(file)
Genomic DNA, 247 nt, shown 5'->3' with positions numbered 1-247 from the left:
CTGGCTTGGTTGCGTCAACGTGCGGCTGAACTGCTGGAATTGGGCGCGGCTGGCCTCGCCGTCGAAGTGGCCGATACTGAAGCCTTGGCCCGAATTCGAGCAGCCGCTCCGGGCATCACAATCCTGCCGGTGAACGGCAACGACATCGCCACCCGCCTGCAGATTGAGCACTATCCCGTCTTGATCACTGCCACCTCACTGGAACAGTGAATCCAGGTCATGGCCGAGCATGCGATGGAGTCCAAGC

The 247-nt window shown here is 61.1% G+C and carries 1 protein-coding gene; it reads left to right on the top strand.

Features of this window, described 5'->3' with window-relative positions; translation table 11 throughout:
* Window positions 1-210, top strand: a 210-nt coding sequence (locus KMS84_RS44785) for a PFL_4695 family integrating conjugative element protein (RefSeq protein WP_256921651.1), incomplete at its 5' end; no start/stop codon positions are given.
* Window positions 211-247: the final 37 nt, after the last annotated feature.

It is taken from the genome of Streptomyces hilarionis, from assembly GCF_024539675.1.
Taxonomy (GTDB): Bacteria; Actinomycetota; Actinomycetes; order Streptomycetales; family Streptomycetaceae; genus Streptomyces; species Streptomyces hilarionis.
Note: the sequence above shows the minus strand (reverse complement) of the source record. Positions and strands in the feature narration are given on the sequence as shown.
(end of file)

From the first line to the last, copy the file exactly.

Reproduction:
Genomic DNA, 247 nt, shown 5'->3' with positions numbered 1-247 from the left:
CTGGCTTGGTTGCGTCAACGTGCGGCTGAACTGCTGGAATTGGGCGCGGCTGGCCTCGCCGTCGAAGTGGCCGATACTGAAGCCTTGGCCCGAATTCGAGCAGCCGCTCCGGGCATCACAATCCTGCCGGTGAACGGCAACGACATCGCCACCCGCCTGCAGATTGAGCACTATCCCGTCTTGATCACTGCCACCTCACTGGAACAGTGAATCCAGGTCATGGCCGAGCATGCGATGGAGTCCAAGC

The 247-nt window shown here is 61.1% G+C and carries 1 protein-coding gene; it reads left to right on the top strand.

Features of this window, described 5'->3' with window-relative positions; translation table 11 throughout:
* Window positions 1-210, top strand: a 210-nt coding sequence (locus KMS84_RS44785) for a PFL_4695 family integrating conjugative element protein (RefSeq protein WP_256921651.1), incomplete at its 5' end; no start/stop codon positions are given.
* Window positions 211-247: the final 37 nt, after the last annotated feature.

It is taken from the genome of Streptomyces hilarionis, from assembly GCF_024539675.1.
Taxonomy (GTDB): Bacteria; Actinomycetota; Actinomycetes; order Streptomycetales; family Streptomycetaceae; genus Streptomyces; species Streptomyces hilarionis.
Note: the sequence above shows the minus strand (reverse complement) of the source record. Positions and strands in the feature narration are given on the sequence as shown.